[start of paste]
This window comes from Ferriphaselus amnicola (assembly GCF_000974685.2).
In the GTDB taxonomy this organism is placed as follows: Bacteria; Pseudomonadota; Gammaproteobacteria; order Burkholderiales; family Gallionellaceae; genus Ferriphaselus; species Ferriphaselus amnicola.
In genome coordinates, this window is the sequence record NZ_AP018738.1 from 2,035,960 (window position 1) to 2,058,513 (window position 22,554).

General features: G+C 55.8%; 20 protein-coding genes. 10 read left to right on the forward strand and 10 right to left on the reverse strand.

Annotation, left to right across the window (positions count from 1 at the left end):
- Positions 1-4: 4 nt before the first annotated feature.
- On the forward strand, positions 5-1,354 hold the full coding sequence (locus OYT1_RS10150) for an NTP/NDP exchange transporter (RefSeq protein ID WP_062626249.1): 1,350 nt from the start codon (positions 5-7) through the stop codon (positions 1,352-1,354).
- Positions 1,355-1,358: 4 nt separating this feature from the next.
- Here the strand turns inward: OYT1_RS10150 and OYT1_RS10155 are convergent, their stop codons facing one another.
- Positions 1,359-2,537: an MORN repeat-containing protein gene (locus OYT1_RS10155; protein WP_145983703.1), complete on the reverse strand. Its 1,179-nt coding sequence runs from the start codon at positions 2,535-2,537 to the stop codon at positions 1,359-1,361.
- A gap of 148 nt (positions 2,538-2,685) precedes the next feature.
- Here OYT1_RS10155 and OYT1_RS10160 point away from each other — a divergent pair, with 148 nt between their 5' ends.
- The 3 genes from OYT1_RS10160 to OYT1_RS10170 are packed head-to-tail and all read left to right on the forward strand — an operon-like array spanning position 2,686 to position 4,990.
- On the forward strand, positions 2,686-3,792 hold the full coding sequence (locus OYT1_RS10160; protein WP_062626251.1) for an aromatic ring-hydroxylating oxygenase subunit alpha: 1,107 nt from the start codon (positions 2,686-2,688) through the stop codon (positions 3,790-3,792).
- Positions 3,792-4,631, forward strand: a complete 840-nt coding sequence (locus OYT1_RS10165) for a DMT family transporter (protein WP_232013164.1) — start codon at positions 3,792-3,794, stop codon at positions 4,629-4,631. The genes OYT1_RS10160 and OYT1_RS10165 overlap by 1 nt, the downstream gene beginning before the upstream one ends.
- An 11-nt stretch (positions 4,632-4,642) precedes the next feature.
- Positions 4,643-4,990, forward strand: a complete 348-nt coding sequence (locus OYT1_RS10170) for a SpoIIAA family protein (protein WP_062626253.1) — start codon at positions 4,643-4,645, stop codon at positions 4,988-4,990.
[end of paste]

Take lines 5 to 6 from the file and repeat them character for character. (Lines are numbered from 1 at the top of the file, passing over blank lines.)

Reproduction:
Annotation, left to right across the window (positions count from 1 at the left end):
- Positions 1-4: 4 nt before the first annotated feature.